|Do It Yourself Room Treatments|
|Home Theater Feature Articles Audio Related Articles|
|Written by Jerry Del Colliano|
|Thursday, 13 December 2007|
Do It Yourself Room Treatments
The single most important element of your music or theater system sounding great is not your speakers. It's your room. I know, it is unlikely you're going to rip down your drywall to re-brace your joists or load sonically deadening material into your walls. Nor do I expect you to tack on sorry-looking egg crate anywhere in your listening room. I am not interested in doing that either, but I am always interested in making my system sound significantly better, especially without spending thousands on new equipment.
Here is the proposition: With the help of legendary high end audio and custom home theater designer, Christopher Hansen, The Audio Revolution is going to give you a formula to make room treatments that truly improve your system's performance and look great at the same time. Best of all, you can build these yourself for around $100. Here's how it is done:
What you'll need (for a pair).
Here's how you build them.
Head on out to your local building supply center and order up your internal frame materials--the fiberglass and the 1x3's. These treatments will be two feet wide by four feet tall, so you may need the corners of the 1x3's cut for you. If you have the necessary saws at home then you probably watch too much Bob Villa on TV, if not, most stores will cut your frames for you.
While your wood is being cut, pick up the rest of your materials including screws or nails to assemble the frames. Then gather your goods and head out to the fabric store. Now, I am not going to give you the typical high end audio harangue about acoustical fabric. These treatments need to look great because they are going into your home not some recording studio. Here is how you test the fabric you choose: Can you see light through it? Can you blow air through it? If the answer is yes to both, then the fabric is suitable for use. If the fabric is too thick or too tightly woven, you'll minimize the effect of the treatments.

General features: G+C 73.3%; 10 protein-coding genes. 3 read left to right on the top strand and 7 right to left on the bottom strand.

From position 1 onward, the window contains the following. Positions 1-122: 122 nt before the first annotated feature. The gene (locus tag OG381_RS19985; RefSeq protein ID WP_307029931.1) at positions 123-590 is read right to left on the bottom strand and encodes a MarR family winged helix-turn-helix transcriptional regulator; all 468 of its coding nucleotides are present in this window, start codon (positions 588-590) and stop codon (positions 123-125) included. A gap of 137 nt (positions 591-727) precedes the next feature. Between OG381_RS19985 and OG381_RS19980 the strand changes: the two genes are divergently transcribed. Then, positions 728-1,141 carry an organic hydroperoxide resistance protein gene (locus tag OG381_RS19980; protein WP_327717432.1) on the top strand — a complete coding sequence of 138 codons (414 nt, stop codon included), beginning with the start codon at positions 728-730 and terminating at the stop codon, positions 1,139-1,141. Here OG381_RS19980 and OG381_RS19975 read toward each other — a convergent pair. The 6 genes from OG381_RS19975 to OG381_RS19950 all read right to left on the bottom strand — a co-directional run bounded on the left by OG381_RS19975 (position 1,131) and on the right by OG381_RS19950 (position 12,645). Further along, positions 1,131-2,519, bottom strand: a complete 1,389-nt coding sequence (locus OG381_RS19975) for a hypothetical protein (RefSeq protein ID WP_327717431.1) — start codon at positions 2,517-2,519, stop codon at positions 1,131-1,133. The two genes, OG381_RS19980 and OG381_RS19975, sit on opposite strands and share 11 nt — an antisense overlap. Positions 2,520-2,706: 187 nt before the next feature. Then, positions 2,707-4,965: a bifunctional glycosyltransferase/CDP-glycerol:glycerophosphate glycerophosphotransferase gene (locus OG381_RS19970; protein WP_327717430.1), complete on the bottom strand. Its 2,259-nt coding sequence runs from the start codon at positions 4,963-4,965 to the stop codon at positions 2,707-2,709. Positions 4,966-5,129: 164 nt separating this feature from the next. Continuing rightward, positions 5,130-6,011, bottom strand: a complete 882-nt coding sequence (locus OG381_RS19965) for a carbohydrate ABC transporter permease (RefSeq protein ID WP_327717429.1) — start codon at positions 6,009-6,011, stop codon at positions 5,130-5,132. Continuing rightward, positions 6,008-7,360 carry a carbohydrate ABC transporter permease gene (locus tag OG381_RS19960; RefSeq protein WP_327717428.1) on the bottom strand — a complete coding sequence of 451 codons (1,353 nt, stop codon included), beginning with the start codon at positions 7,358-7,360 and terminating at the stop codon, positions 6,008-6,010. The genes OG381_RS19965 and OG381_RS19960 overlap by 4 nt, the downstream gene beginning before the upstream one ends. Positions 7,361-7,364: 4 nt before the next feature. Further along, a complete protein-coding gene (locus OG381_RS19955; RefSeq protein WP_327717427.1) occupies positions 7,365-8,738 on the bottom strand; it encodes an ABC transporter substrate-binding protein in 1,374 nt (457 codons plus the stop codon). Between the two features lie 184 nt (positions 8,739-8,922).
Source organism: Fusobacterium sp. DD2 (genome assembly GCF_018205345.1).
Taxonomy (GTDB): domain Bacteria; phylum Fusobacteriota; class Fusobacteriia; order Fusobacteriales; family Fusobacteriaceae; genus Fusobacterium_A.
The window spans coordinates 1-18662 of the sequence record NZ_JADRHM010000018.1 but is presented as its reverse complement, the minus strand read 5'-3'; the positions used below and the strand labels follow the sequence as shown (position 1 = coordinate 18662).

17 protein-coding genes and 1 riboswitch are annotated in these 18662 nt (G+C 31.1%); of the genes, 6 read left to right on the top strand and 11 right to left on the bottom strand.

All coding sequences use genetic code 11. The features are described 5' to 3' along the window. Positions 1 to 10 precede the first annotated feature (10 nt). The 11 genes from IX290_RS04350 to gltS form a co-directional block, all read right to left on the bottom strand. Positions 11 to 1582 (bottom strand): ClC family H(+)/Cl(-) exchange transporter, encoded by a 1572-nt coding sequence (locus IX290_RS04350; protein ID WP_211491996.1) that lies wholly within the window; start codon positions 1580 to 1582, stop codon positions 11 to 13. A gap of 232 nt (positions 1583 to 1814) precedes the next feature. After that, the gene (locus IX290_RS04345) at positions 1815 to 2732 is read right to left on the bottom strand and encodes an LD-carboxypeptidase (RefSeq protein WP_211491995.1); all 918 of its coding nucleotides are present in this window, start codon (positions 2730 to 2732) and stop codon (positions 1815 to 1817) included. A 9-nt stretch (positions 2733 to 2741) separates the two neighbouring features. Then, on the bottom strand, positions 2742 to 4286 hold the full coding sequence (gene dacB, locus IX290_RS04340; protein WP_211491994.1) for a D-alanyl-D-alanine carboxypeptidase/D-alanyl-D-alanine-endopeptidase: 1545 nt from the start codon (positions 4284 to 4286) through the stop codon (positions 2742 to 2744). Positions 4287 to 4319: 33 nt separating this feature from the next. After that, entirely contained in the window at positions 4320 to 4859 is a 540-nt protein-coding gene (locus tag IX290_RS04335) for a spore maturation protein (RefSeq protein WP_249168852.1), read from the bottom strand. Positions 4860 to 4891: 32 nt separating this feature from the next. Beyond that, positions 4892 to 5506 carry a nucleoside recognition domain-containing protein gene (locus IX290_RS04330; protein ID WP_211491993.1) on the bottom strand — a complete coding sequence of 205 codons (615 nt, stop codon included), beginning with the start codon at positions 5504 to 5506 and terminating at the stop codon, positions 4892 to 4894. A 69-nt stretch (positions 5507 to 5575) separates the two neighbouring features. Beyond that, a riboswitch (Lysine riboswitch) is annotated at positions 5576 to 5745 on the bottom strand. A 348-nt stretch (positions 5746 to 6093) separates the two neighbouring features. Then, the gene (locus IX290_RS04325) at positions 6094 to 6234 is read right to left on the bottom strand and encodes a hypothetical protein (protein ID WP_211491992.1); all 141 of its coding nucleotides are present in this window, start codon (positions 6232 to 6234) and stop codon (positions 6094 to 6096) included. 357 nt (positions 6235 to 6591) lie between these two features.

When you get home, screw the frames together and then adhere the fiberglass with something like Liquid Nails. Carefully cut the fabric to cover both sides of the treatments and begin stapling the ends down. Make sure the fabric is drawn tight while stapling. Sink the molly bolts or appropriate hardware into the top and bottom of the treatments and you're in business. To make these look even better, you may want to have decorative frames made to go around the treatments. Just remember to carefully sink the molly loops into the finished frames.
Hanging and placing the frames.
I recommend you try one set of treatments first so that you can hear how dramatic just a little room treatment sounds. Try placing the treatments on the side walls first, six inches or so in front of your speakers. Go sit in your "hot spot" and when you can see your tweeter right in the middle of your treatment you have the right placement. To maximize your effect, you will want to hang the treatments 4 inches from the side walls. If you can't for aesthetic reasons, we understand, but the extra couple of inches from the side wall really does help open up the soundstage. Be warned, your going to get all excited when you hear the improvement.
Now cue up your favorite demo track. Then remove the treatments and replay the cut. You will hear a big difference in soundstage width. If you like what you hear with the treatments, find the studs in your ceiling and install your hardware. Make sure you find the studs, otherwise the next earthquake or bump from the neighbor's kid may bring your acoustical treatments crashing to the ground.
On the floor you may want to sink in mollys or other hardware. You will need to secure the treatments to the floor in a way that works for your room. First, run the aircraft wire from the top to the ceiling and then secure the bottoms.
More treatments and advanced professional help.
Now that you're done with your first treatment's placement, you may find that you want to place other treatments in your room. Christopher Hansen recommends placing them on the back wall, behind your speakers, on the ceiling over your speakers and on the side walls.
Absorption is just one of the tools in an acoustician's arsenal. If you find that you're really getting into making your existing system sound better by treating the room, you may want to seek the help of a professional theater designer or acoustician. They will develop your acoustic project much farther by bringing in computers and testing not only your system, but your room for anomalies. From there, they will use varying types of treatments including absorption and diffraction as well as equalizers (2 or 6 channel) to get your room damn near perfect. And with the money and passion we invest in our high end audio and theater systems isn't perfection the goal?
This project shouldn't be too hard for the weekend handyman to build, however if you want the improvement to your system but you don't want the do-it-yourself work, call Christopher Hansen at 310.571.1750.